Directed by: #TomGatley
Written by: #TomGatley
Expiry is the debut feature from writer-director Tom Gatley and follows a struggling couple who wake up one morning to find themselves unable to touch one another. The film is a small-scale sci-fi with a humanistic focus that has a lot to say about relationships in the modern world. Superbly executed on a meagre budget, Gatley succeeds at building and presenting a cold, dystopian world riddled with mistrust and paranoia.
Sofia (Sarah-Louise Tyler) and Jamie Cooper (Richard Miltiadis) have been together for five years after making their bond permanent through a union symbolised by electronic wristbands. After going through a rough patch, the two awake to find that their wristbands are glowing red and they’re unable to make physical contact. Adamant that their relationship has not expired, they search desperately for a way to save their marriage and avoid potential consequences from a mysterious government.
Right from the off, Gatley establishes a feeling of paranoia in Expiry. Sofia and Jamie fret at what consequences may come from the supposed ending of their union, and their concerns appear warranted, as shady figures soon appear in the couple’s lives. Gatley utilises imposing shots of the towering cityscape to always remind us that the characters are under the thumb of a greater power. The director also feeds off of the fear of the unknown, as new characters and situations are always greeted with suspicion.
Narratively, the film is told in two parts, with Sofia and Jamie’s ongoing relationship struggles being intercut with the pair speaking separately with a counsellor. While these latter scenes do pose pondering questions that come into relevancy later on, they often kill the momentum of the engrossing, thriller-esque main story. Unfortunately, the plot does lose steam in the final act with a poorly executed and tonally inconsistent action set piece leading to a rushed and somewhat unclear conclusion.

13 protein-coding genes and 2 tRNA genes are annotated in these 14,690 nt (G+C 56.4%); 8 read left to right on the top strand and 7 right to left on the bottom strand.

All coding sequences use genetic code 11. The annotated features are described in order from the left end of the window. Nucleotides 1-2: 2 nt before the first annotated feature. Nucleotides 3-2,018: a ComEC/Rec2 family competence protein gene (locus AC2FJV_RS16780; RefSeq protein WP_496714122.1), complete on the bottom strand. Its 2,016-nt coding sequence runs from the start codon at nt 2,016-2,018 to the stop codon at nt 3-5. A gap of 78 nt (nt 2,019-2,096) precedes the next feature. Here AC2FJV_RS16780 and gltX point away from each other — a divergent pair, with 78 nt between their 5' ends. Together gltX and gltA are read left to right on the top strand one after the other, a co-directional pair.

One of the biggest takeaways from the film is what it has to say about relationships in the modern-day. Gatley presents a world in which no couple is truly happy as everyone is under constant pressure to have a successful partnership at all times. While this somewhat pessimistic outlook feels a little cold at times, it does raise relevant criticisms of society’s expectations of relationships in the 21st century as well as of attitudes toward immigration and marriage.
For a low-budget indie feature, the film does a magnificent job of presenting a functioning and believable Orwellian dystopia. The clever use of props, lighting, and a couple of very impressive special effects make the world of Expiry feel real. The cinematography from Andy Toovey also helps to set a bleak tone as he uses a dim colour palette to great effect, giving the city a stark appearance.
However well established the setting is, though, Expiry wouldn’t be as convincing were it not for the host of great performances, particularly from the two leads Richard Miltiadis and Sarah-Louise Tyler. The pair sell their state of paranoia successfully, and you really believe that they are fearful of the fate that may await them. Less convincing is their chemistry as a couple, but considering the majority of the film focuses on their relationship struggles, this isn’t a major issue.
With Expiry, Tom Gatley delivers a very well-executed sci-fi that has a compelling message. While the plot can feel meandering at points and the finale leaves much to be desired, the film is elevated significantly by its enthralling Orwellian world, sombre tone, and bleak visuals. It’s a stellar first feature film with its successes showing promise for the writer-director’s future projects.